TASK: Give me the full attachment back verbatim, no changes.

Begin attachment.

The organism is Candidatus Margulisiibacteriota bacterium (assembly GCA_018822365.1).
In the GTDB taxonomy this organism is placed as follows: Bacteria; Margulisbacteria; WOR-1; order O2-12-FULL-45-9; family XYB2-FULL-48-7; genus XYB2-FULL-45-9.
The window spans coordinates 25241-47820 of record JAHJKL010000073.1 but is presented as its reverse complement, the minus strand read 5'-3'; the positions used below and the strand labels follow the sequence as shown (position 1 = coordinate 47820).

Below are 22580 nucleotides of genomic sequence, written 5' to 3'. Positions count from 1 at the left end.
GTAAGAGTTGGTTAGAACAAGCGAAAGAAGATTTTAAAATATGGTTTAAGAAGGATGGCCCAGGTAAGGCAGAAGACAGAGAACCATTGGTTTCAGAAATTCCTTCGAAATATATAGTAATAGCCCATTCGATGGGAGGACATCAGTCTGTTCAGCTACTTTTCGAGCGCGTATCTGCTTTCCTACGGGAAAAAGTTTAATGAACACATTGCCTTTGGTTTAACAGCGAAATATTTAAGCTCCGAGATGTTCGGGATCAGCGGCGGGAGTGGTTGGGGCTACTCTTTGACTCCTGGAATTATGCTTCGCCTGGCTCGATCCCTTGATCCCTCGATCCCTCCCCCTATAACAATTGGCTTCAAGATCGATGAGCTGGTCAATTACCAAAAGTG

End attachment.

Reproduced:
The organism is Candidatus Margulisiibacteriota bacterium (assembly GCA_018822365.1).
In the GTDB taxonomy this organism is placed as follows: Bacteria; Margulisbacteria; WOR-1; order O2-12-FULL-45-9; family XYB2-FULL-48-7; genus XYB2-FULL-45-9.
The window spans coordinates 25241-47820 of record JAHJKL010000073.1 but is presented as its reverse complement, the minus strand read 5'-3'; the positions used below and the strand labels follow the sequence as shown (position 1 = coordinate 47820).

Below are 22580 nucleotides of genomic sequence, written 5' to 3'. Positions count from 1 at the left end.
GTAAGAGTTGGTTAGAACAAGCGAAAGAAGATTTTAAAATATGGTTTAAGAAGGATGGCCCAGGTAAGGCAGAAGACAGAGAACCATTGGTTTCAGAAATTCCTTCGAAATATATAGTAATAGCCCATTCGATGGGAGGACATCAGTCTGTTCAGCTACTTTTCGAGCGCGTATCTGCTTTCCTACGGGAAAAAGTTTAATGAACACATTGCCTTTGGTTTAACAGCGAAATATTTAAGCTCCGAGATGTTCGGGATCAGCGGCGGGAGTGGTTGGGGCTACTCTTTGACTCCTGGAATTATGCTTCGCCTGGCTCGATCCCTTGATCCCTCGATCCCTCCCCCTATAACAATTGGCTTCAAGATCGATGAGCTGGTCAATTACCAAAAGTG